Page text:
When you are going after a big goal, it’s common to change a routine. You may decide to stay up late to work on your blog posts, or get up early and go to the gym.

That’s not automatically a problem. But expecting the other people in your life to act like there’s no impact is.

When you change your routines, other people have to change theirs. Which isn’t problematic if you can take their changes into account and make it worth their while.

But when all you’re thinking about is The Void, that’s not the first step in your flowchart.

So keep routines in mind when you’re planning a goal and expecting pushback (or when you’re getting it with your current goals). People always have a reason for the resistance.

Fifth, there’s state.

This is a big one.

Pursuing important goals automatically carries a big emotional component to the process. And when we’re not conscious about it, we don’t see how it affects us.

We do one task, and we’re the same person at the end and potentially happy. You go and get your oil changed, maybe, and it doesn’t impact your mood, your energy levels, your patience, your capacity, or your emotional availability.

But other things do.

Think of those things you resist other people doing because you know they’re going to become a different version of themselves after they’ve done it.

Maybe it’s calling their mother, and they’re always in a bad mood after. Maybe it’s driving at rush hour, and they’re a bundle of nerves after. Maybe it’s playing hours of video games, and they kind of check out when they’re done (and, frankly, during).

You know how that makes you feel.

Now, reverse it. Ask yourself if you are the exact same person when you’re working on your goal. Ask yourself if you’re always thinking about the goal when you’re not working on it, and what that does to your state of mind.

Your brain will work pretty hard to tell you that you don’t change at all.

It lies.

Just like it does with the people you’re frustrated with.

Assume it’s lying. Check. Really ask yourself if you’re not seeing the cost because you don’t want to, because The Void is overpowering your rational brain.

Yeah. Psychology is a bitch.

What this means for you.

When you set goals, they automatically come with costs – to you and the people around you.

If you’re used to experiencing pushback on your goals, it might not be pushback on the goal at all.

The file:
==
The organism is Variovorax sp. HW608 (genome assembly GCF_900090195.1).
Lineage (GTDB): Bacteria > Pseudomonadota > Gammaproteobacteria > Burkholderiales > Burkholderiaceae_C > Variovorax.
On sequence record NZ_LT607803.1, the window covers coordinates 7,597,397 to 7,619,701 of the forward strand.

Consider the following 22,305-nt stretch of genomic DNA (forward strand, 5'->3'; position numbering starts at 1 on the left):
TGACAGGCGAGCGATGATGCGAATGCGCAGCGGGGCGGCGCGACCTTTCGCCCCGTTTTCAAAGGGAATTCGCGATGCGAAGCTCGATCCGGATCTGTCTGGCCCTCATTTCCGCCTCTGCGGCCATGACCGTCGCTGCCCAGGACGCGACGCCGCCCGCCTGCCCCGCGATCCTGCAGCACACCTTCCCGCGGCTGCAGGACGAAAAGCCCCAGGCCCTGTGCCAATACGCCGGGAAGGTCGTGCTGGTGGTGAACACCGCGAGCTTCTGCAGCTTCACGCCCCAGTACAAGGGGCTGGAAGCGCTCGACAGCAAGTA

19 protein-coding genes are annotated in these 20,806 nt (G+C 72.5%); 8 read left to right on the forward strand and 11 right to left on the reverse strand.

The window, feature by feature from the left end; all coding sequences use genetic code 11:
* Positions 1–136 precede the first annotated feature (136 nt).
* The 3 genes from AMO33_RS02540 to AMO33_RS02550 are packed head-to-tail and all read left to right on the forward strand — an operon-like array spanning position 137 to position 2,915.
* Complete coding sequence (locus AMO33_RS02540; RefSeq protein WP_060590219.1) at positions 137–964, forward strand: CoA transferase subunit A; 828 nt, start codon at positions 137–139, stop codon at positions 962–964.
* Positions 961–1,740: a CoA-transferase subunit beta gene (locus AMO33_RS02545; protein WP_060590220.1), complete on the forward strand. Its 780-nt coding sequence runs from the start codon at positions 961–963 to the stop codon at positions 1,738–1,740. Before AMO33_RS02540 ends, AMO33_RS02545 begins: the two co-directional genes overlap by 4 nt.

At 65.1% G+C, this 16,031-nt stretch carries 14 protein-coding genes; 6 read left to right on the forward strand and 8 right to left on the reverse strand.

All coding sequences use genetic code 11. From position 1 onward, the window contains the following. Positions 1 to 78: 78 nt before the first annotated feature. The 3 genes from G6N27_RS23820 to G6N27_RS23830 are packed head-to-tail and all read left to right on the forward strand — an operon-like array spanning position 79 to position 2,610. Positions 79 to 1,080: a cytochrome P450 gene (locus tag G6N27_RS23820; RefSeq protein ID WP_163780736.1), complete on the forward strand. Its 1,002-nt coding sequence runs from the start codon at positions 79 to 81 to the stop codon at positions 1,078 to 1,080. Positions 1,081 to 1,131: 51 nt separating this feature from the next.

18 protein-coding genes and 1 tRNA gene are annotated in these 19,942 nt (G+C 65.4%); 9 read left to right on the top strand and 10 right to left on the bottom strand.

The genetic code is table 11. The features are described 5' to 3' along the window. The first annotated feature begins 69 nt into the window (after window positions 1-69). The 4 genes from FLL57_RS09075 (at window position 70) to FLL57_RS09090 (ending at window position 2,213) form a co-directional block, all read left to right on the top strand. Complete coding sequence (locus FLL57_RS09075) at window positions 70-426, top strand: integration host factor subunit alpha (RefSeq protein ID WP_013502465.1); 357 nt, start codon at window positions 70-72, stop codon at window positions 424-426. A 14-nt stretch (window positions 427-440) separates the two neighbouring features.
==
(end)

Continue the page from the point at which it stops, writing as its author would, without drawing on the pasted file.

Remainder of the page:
It’s probably the costs.

And the problem often isn’t with the cost itself, but how you’re handling it. (Or, in some cases, the fact you’re not handling it at all.)

The people around you may be perfectly happy for you to fill The Void.

But they may want you to do it a different way in order to get their support.

Here’s how to get more of what you want.

Look at the goals you’re setting and count up the costs for the other people around you.

Five things.

Time. Money. Attention. Routine. State.

Really, really look at what the impact is on other people.

Imagine – just for a moment – that these people are reasonable.

Then see what you can do to manage the impact.

Generally, people react positively to three approaches:

Mitigation. 

This is when you find ways to soften the costs, either by adjusting your schedule or timing. It can also involve taking active steps to manage your state and preserve routines as much as possible.

Alteration.

This is when you change your goal and decide you’re going to be okay with it.

Instead of trying to achieve your goal in three months, you change it to six or nine so the costs go way down.

Or you decide that it’s okay to take a smaller version of your goal that still fills The Void enough for it not to feel so Void-y.

Restitution.

This is when you sweeten the pot, and it should be your last resort, not your first.

Basically, you buy your way out of it. You decide that you’re going to pay back the costs you’re incurring for other people by taking some stuff out of your own time and money budget.

In other words, if you’re going to spend five more hours a week doing list building, maybe you cut out your personal fun budget and spend that money doing nice things for the people who are now graciously supporting your goals.

(This is akin to saying to your kid, “If you come to this boring store so I can do some boring shopping and you let me do it in peace, I’ll get you some ice cream.”  It works on kids, it works on you, and it works on other people as well.)

People are more reasonable than you think.

(Sometimes they’re not. Sometimes people have their own Voids going on, and they decide that making life miserable for other people is their modus operandi.)

But even if that’s the case, doing what we just talked about will probably have a positive effect anyway.

Psychology is a funny thing.

When you put your back into taking other people’s needs into consideration, they notice.

And then they’re generally a lot more interested in supporting your goals.

 

We continue this series in part 4.

This was a long lesson today.

Think about it for a while, but take a break first to give your brain a chance to process.

Getting on the newsletter or clicking one of those share buttons below would be a great way to take that break.

(Just saying.)

About the author: Naomi Dunford started IttyBiz in 2006. In her free time, she likes to… ha! Free time. You’re adorable. Learn more about her here and catch up with her on Twitter or Facebook.